Posted 7/4/2016 6:57:38 AM by MOMCHIL KYURKCHIEV, CEO, Leanplum
Google and Apple are locked in an incredibly tight race for mobile dominance. A lot is up in the air with upcoming Android N and iOS 10, but one thing is clear: right now, Android is winning, not only in market share, but also in app engagement. However, all that could change with announcements from Google I/O and WWDC.
Keeping users engaged is more important than ever as users are downloading fewer apps (according to Nomura research). So, my company, Leanplum, recently pulled data from 1.5 billion push notifications, and found that Android consistently beat iOS on the push engagement front. With these new operating systems on the way, what should developers do now to tackle their engagement issues?
The biggest takeaway from our study was that Android users were much more responsive to push notifications than iOS users. Android push notifications were opened at an average rate of 3.48%, nearly double iOS’s open rate of 1.77%. Android also consistently outperformed iOS on push engagement across different versions of the operating system, debunking criticism that Android’s fragmentation issues impact how users engage with their apps. As popular as iOS is with developers, lower push open rates are a constant pain point for them.
However, the story doesn't end there. We also found that, when iOS users actually open push notifications, it took them a median time of seven minutes to do so. Android users, in comparison, took a median time of 48 minutes to open a push notification, almost seven times slower. iOS users may open push notifications less than Android users, but when they do, it’s at a much quicker pace.
App developers looking at these findings might be concerned about the stark differences between Android and iOS. The root cause lies in how the two platforms approach user experience and design. Push notifications are fairly underdeveloped on iOS, and the majority of users don’t even enable them.
Additionally, the iPhone’s fingerprint sensor is blazing fast; fast enough to blow past the push notifications on the lock screen so that a user might not even realize they had one, let alone swipe to open the app. After that very brief appearance, push notifications are relegated to the iOS Notification Center, only accessible by swiping down from the top of the screen. There is no signifier on the home screen for unopened notifications, meaning they could sit unopened for weeks, if they are ever even seen.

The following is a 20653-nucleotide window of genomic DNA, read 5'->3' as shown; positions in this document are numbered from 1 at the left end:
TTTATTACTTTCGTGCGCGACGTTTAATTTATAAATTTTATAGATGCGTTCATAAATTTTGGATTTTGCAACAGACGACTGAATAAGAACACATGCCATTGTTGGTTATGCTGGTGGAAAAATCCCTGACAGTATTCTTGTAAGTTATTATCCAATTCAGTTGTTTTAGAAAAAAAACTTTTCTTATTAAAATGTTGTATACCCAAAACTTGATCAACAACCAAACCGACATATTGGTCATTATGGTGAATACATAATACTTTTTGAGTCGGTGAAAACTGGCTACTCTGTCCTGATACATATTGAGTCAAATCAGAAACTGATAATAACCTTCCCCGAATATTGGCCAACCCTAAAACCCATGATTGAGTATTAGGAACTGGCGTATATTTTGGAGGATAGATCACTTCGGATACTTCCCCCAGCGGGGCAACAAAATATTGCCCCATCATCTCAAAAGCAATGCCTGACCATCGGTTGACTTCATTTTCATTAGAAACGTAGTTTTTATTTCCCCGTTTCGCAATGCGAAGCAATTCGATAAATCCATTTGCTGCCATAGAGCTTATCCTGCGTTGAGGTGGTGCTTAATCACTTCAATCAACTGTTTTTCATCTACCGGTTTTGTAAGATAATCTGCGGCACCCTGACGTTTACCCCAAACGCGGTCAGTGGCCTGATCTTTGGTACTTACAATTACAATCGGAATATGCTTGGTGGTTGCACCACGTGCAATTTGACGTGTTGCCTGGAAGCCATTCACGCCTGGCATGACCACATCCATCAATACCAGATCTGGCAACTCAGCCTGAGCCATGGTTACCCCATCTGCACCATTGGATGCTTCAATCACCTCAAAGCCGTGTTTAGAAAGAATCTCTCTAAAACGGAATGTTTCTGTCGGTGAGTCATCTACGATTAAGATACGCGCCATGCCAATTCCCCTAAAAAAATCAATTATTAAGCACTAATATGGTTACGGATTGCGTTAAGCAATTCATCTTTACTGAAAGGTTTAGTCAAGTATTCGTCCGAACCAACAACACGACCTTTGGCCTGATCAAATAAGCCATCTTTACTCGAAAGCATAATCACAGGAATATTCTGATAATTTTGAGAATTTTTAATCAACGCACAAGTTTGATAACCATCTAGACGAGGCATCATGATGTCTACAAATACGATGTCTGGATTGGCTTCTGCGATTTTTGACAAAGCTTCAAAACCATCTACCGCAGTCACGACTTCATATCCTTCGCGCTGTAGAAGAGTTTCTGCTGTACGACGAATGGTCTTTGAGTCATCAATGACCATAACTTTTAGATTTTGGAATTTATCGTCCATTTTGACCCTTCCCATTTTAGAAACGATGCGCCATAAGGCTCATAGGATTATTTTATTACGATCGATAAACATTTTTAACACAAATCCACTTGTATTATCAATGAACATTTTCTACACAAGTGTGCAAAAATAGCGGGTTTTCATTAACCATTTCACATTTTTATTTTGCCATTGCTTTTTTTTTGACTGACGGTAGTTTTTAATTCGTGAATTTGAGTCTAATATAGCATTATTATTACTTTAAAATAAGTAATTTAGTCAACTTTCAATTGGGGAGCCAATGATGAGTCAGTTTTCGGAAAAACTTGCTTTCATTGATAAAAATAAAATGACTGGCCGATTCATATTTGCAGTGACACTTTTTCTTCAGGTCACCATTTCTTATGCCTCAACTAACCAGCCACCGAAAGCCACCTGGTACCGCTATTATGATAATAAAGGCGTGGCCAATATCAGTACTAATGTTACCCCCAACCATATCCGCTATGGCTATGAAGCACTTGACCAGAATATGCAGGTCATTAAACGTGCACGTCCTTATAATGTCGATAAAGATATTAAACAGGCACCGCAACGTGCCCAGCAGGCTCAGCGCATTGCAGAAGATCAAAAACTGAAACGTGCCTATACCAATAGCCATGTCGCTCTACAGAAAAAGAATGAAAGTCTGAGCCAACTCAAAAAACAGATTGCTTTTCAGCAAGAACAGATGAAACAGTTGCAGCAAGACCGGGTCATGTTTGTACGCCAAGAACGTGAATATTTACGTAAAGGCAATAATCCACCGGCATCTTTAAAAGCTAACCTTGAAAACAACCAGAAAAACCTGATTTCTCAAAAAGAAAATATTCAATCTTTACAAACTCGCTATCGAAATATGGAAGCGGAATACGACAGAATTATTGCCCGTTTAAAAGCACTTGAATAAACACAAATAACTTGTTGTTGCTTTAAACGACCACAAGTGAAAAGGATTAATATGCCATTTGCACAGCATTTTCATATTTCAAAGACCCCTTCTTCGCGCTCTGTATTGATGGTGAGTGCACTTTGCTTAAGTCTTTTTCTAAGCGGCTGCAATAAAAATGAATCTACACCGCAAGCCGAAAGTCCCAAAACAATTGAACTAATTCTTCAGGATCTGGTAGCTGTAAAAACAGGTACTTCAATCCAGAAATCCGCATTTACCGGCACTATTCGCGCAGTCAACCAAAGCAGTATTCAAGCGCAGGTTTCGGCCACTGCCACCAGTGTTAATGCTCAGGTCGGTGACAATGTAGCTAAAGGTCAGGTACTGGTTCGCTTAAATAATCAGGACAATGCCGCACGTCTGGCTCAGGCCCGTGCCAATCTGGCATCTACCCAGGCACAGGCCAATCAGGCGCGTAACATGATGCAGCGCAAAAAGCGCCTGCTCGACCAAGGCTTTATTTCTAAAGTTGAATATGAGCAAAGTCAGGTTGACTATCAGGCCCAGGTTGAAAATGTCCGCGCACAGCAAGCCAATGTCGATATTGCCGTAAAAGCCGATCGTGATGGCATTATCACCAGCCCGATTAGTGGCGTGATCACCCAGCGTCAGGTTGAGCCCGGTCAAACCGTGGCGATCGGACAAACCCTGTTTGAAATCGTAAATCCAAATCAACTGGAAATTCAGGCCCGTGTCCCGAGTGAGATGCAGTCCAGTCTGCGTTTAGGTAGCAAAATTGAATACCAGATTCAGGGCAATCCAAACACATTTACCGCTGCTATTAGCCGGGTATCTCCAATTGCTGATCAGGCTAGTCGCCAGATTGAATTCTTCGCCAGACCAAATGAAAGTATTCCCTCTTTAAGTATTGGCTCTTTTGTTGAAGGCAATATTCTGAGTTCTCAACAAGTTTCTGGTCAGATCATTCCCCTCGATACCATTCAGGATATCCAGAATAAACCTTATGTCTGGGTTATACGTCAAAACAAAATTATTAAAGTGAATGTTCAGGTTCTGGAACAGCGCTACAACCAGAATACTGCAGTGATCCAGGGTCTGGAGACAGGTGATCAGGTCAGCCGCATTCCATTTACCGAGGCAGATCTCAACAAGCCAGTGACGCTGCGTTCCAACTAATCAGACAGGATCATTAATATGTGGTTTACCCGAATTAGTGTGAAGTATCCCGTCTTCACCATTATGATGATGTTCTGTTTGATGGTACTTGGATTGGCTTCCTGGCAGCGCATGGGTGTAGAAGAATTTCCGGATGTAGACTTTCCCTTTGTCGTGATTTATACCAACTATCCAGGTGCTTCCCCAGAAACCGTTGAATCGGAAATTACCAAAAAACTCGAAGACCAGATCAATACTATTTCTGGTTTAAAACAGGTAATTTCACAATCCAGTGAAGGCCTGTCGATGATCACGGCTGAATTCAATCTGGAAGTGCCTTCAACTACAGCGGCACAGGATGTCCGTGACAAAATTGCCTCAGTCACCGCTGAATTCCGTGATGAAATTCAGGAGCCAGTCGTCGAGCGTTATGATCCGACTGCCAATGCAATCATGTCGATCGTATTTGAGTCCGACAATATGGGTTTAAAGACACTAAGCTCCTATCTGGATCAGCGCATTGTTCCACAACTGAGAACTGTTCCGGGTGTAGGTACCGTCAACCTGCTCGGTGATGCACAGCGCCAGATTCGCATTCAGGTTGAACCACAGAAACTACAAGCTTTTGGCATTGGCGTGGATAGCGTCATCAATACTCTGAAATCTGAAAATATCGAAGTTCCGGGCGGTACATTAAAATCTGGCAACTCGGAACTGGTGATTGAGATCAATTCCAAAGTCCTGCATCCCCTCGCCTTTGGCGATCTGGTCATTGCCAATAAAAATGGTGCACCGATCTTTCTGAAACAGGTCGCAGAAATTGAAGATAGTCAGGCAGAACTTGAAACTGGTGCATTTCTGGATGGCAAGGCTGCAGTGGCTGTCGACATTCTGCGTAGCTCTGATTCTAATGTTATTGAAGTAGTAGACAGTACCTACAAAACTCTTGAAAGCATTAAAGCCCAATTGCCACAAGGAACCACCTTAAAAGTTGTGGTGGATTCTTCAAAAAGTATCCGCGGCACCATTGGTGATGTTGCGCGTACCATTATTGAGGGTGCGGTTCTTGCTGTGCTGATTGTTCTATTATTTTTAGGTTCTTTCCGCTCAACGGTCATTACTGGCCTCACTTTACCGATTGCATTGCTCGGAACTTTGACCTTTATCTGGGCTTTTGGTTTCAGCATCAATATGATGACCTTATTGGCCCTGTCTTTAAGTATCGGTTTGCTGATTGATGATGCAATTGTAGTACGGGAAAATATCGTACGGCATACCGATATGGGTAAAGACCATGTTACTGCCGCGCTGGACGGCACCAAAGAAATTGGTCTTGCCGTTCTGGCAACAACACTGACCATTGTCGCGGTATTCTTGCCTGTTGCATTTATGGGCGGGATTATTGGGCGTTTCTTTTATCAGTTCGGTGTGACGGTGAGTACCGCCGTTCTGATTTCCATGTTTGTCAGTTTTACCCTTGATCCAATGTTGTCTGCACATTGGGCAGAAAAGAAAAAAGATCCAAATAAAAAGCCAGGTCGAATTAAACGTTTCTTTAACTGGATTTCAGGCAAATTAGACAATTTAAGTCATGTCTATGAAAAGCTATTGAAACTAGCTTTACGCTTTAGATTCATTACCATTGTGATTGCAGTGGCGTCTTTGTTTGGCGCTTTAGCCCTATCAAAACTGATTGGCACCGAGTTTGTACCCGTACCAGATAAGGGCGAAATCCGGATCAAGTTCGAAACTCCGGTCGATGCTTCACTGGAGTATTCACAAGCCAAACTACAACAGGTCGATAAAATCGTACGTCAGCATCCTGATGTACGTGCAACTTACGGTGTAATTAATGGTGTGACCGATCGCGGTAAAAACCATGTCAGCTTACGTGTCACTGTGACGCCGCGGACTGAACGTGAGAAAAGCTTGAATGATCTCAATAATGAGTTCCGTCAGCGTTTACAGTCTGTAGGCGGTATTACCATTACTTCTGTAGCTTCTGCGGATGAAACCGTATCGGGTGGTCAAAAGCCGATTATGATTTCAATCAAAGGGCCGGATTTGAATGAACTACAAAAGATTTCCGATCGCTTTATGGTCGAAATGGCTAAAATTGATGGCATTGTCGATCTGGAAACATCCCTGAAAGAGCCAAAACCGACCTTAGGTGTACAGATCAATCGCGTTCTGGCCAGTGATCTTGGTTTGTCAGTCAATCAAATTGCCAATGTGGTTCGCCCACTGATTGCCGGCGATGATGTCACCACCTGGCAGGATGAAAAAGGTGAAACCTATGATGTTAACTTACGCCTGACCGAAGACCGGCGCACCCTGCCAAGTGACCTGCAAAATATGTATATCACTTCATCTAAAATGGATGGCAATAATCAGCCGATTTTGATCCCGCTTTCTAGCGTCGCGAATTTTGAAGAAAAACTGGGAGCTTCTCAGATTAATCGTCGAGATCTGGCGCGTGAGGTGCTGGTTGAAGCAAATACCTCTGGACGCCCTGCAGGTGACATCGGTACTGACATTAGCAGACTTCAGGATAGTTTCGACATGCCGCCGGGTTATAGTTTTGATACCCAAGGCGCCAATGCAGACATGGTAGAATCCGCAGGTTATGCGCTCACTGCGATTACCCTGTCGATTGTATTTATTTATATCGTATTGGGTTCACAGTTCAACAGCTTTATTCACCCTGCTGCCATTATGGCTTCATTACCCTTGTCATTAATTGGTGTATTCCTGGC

With iOS 10, Apple is rectifying some of these hindrances to push notifications: a new “Raise to Wake” feature that keeps them on the lock screen longer, and developers can build richer, interactive notifications.
Android’s notifications, on the other hand, offer more design utility and function than their iOS counterparts. Notifications are much stickier on the lock screen, with an icon in the upper corner of the home screen alerting users’ to unseen notifications. Users open messages more often, even if it takes longer.
Android may support higher push engagement now, but Android N’s release in the fall could give developers cause for concern. While Apple is making push notifications more accessible, Android is making them easier to avoid, with the implement of opt-in push blocking.
What It Means for Developers
With Apple and Google upending the structures that determine how users engage with their apps, developers will need to be more clever in their executions. Push notifications will become more visible on iOS 10 and easier to hide on Android N. Developers need their notifications to matter in order to get noticed and opened, and personalizing them with user-specific information or incentives can yield impressive returns.
Leanplum found in its latest study that personalized notifications had nine times the open rates of generic notifications. If you add a user’s name and their recently favorited item for a shopping app, for instance, that eye-catching detail can compensate for OS design. For iOS users, who open push very quickly, hyper-relevance is key to getting their attention before a message is lost to the ether of the Notification Center.
Beyond push notifications, there are other avenues that can lead users back to their apps after that initial download. In-app messages, email, newsfeed, and other lines of communication all contribute to user engagement. Newsfeed is particularly useful in iOS, with its app badge counter, offering an imperfect answer to Android’s sticky notifications.
Developers need to align these communications into one unified strategy that can maximize opportunities for engagement. The key to success on either platform is personalization and proactivity; the mobile landscape is changing quickly and developers must put their users first if they are going to keep them.
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